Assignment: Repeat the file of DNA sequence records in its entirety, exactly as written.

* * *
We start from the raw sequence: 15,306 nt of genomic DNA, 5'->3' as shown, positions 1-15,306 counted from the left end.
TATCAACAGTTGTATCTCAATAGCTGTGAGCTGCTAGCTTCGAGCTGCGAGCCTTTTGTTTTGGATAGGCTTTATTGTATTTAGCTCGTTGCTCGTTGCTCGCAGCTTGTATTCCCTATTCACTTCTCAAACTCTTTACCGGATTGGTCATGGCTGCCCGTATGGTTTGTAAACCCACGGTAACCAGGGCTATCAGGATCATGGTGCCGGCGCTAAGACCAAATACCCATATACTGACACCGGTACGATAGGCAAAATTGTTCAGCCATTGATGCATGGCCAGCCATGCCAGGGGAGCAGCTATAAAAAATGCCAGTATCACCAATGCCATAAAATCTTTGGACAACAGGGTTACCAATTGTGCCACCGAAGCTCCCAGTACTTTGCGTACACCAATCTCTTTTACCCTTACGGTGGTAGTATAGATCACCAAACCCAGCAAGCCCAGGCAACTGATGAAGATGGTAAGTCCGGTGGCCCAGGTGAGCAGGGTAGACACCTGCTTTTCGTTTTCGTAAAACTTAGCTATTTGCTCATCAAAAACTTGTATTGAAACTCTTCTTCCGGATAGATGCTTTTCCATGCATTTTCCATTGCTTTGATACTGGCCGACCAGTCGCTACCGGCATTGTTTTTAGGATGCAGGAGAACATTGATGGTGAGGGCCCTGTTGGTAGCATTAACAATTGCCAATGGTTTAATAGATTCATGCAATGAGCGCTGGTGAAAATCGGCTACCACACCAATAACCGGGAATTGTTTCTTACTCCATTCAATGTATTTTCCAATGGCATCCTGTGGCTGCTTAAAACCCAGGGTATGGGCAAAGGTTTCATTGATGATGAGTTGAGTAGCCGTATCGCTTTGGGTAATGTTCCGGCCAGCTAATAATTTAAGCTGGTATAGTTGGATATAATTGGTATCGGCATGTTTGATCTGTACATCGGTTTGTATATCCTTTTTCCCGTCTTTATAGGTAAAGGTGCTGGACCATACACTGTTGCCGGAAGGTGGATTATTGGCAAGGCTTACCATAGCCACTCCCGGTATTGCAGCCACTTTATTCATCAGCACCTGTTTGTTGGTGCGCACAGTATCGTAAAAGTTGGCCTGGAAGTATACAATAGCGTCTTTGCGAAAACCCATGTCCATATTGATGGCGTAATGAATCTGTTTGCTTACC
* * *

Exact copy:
We start from the raw sequence: 15,306 nt of genomic DNA, 5'->3' as shown, positions 1-15,306 counted from the left end.
TATCAACAGTTGTATCTCAATAGCTGTGAGCTGCTAGCTTCGAGCTGCGAGCCTTTTGTTTTGGATAGGCTTTATTGTATTTAGCTCGTTGCTCGTTGCTCGCAGCTTGTATTCCCTATTCACTTCTCAAACTCTTTACCGGATTGGTCATGGCTGCCCGTATGGTTTGTAAACCCACGGTAACCAGGGCTATCAGGATCATGGTGCCGGCGCTAAGACCAAATACCCATATACTGACACCGGTACGATAGGCAAAATTGTTCAGCCATTGATGCATGGCCAGCCATGCCAGGGGAGCAGCTATAAAAAATGCCAGTATCACCAATGCCATAAAATCTTTGGACAACAGGGTTACCAATTGTGCCACCGAAGCTCCCAGTACTTTGCGTACACCAATCTCTTTTACCCTTACGGTGGTAGTATAGATCACCAAACCCAGCAAGCCCAGGCAACTGATGAAGATGGTAAGTCCGGTGGCCCAGGTGAGCAGGGTAGACACCTGCTTTTCGTTTTCGTAAAACTTAGCTATTTGCTCATCAAAAACTTGTATTGAAACTCTTCTTCCGGATAGATGCTTTTCCATGCATTTTCCATTGCTTTGATACTGGCCGACCAGTCGCTACCGGCATTGTTTTTAGGATGCAGGAGAACATTGATGGTGAGGGCCCTGTTGGTAGCATTAACAATTGCCAATGGTTTAATAGATTCATGCAATGAGCGCTGGTGAAAATCGGCTACCACACCAATAACCGGGAATTGTTTCTTACTCCATTCAATGTATTTTCCAATGGCATCCTGTGGCTGCTTAAAACCCAGGGTATGGGCAAAGGTTTCATTGATGATGAGTTGAGTAGCCGTATCGCTTTGGGTAATGTTCCGGCCAGCTAATAATTTAAGCTGGTATAGTTGGATATAATTGGTATCGGCATGTTTGATCTGTACATCGGTTTGTATATCCTTTTTCCCGTCTTTATAGGTAAAGGTGCTGGACCATACACTGTTGCCGGAAGGTGGATTATTGGCAAGGCTTACCATAGCCACTCCCGGTATTGCAGCCACTTTATTCATCAGCACCTGTTTGTTGGTGCGCACAGTATCGTAAAAGTTGGCCTGGAAGTATACAATAGCGTCTTTGCGAAAACCCATGTCCATATTGATGGCGTAATGAATCTGTTTGCTTACC